Applying for disability benefits normally means having to complete forms. However, even if forms appear to be clear they may be skewed in a manner that makes it difficult to be approved for disability benefits.
A Social Security Disability (“SSD”) claimant to me after the Social Security Administration (the “SSA”) rejected her application. A review of the claimant’s file indicated that her treating doctor completed an SSA form that seemed to favor her claim. The doctor checked off the most restrictive box that the form had for sitting, which was less than six hours during an eight hour day. The least strenuous type of work is se3dentary, which requires the ability to sit for most of the day. Nonetheless, the claim had been denied because a disability examiner concluded that there were many jobs where the claimant could sit for about five hours a day, and stand and walk for the remainder.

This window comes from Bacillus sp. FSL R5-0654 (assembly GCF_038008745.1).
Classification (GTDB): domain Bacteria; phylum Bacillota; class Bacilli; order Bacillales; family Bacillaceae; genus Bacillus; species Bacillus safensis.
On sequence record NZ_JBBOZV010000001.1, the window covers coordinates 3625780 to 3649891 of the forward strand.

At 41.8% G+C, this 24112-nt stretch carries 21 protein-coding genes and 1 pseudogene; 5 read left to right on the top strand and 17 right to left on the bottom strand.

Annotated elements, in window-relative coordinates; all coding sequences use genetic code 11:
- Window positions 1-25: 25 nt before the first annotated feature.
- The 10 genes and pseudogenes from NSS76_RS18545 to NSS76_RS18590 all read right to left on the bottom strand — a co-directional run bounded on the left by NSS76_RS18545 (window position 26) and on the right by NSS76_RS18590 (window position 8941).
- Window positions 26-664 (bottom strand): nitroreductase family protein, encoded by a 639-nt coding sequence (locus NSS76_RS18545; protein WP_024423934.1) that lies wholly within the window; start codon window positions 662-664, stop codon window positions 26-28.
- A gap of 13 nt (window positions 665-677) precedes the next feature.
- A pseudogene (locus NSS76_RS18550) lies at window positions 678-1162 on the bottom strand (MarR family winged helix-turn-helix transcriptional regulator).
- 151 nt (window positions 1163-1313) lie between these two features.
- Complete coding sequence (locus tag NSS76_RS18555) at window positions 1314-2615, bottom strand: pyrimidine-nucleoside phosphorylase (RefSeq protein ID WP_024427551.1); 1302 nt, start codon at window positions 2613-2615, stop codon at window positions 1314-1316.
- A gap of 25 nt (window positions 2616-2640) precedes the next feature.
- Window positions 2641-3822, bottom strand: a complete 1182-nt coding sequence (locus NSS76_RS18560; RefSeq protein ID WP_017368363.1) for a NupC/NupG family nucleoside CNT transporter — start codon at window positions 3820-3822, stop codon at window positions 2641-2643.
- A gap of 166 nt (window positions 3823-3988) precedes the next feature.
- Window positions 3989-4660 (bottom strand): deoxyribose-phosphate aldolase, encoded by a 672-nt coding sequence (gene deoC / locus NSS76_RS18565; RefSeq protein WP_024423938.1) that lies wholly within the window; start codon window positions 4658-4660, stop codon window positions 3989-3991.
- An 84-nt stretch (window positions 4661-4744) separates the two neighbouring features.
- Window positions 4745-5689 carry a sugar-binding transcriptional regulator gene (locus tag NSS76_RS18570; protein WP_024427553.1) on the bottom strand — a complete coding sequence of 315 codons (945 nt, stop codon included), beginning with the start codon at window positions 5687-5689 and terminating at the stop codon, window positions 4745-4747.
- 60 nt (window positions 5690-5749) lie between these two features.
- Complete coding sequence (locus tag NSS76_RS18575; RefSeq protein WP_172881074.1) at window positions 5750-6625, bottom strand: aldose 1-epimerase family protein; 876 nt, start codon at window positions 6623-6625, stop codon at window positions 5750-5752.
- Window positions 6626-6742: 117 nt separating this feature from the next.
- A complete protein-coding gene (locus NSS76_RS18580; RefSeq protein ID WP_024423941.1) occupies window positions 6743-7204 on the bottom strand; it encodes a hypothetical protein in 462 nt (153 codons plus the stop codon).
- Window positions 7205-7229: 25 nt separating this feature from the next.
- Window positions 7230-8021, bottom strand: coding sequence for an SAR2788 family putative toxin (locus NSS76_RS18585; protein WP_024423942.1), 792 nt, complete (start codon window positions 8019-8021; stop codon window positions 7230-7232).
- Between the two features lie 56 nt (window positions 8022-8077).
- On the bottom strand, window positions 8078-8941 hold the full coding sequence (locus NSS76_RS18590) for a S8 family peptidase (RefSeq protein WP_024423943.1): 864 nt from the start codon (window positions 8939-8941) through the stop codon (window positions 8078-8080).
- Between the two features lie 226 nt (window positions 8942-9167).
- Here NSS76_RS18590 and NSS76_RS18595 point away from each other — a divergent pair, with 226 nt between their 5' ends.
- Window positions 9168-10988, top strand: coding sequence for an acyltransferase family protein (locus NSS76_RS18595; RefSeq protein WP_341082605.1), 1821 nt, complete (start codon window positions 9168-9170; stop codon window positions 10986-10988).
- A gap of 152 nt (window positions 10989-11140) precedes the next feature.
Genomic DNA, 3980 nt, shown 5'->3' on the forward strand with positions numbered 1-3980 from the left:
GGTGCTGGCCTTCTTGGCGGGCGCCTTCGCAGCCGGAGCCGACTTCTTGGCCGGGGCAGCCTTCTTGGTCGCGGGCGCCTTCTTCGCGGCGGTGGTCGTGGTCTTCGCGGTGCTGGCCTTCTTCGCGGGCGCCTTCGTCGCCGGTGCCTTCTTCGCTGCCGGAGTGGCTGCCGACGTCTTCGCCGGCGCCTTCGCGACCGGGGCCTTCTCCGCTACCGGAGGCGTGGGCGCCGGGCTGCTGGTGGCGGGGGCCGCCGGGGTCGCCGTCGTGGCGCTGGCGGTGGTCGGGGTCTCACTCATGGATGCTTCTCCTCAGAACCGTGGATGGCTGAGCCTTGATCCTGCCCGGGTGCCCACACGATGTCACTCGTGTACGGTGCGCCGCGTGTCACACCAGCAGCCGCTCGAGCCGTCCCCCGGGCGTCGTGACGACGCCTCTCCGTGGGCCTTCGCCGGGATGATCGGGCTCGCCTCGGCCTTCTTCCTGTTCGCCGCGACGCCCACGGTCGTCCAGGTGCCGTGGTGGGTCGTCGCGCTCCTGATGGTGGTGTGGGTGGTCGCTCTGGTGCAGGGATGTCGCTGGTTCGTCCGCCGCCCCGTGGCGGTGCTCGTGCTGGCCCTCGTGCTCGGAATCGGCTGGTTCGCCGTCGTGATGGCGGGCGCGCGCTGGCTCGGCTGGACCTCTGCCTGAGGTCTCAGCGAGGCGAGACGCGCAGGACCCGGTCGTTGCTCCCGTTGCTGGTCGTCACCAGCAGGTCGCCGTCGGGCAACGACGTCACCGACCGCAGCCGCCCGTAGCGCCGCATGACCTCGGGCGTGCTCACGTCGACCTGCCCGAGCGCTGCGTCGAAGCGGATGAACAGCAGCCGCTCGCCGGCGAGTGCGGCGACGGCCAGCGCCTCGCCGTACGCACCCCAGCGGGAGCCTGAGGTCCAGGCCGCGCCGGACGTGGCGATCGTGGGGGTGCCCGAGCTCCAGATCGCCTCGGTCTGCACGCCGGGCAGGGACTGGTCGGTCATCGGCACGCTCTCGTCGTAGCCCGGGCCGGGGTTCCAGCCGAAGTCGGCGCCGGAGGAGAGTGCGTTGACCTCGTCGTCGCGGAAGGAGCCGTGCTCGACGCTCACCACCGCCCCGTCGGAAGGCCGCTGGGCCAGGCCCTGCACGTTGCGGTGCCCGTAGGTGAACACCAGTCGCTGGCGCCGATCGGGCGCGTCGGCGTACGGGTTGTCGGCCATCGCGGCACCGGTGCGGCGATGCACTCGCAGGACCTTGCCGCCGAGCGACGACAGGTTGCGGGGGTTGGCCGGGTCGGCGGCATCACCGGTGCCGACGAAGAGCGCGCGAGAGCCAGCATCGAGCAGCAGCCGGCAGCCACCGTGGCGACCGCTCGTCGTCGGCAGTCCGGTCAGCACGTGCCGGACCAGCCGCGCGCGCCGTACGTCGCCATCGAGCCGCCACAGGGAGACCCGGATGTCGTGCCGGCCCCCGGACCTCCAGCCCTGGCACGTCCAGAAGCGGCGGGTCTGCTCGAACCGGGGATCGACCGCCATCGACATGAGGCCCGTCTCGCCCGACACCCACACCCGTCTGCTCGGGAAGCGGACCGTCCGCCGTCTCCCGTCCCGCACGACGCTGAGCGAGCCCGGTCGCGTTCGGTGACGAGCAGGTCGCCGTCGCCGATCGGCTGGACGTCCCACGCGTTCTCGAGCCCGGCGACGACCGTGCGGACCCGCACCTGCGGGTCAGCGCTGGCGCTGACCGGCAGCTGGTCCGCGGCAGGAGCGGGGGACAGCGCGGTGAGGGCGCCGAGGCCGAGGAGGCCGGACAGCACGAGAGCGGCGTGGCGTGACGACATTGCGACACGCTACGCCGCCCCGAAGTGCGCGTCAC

On appeal, I had the same doctor complete one of my own forms to assess the claimant’s ability to sit during an eight hour day. The form gave the doctor nine options to circle; that is, from zero through eight hours. The doctor selected two hours, which eviscerated the argument that the medical evidence supported the claimant’s ability to perform a job where she could sit five hours a day. Accordingly, the claimant’s SSD application was approved.
There was nothing incorrect with the SSA form. However, the SSA form is designed to make some functional assessments appear less severe and possibly capable of gainful activity. When applying for disability it is important to recognize how form questions can be misleadingPrevious Next
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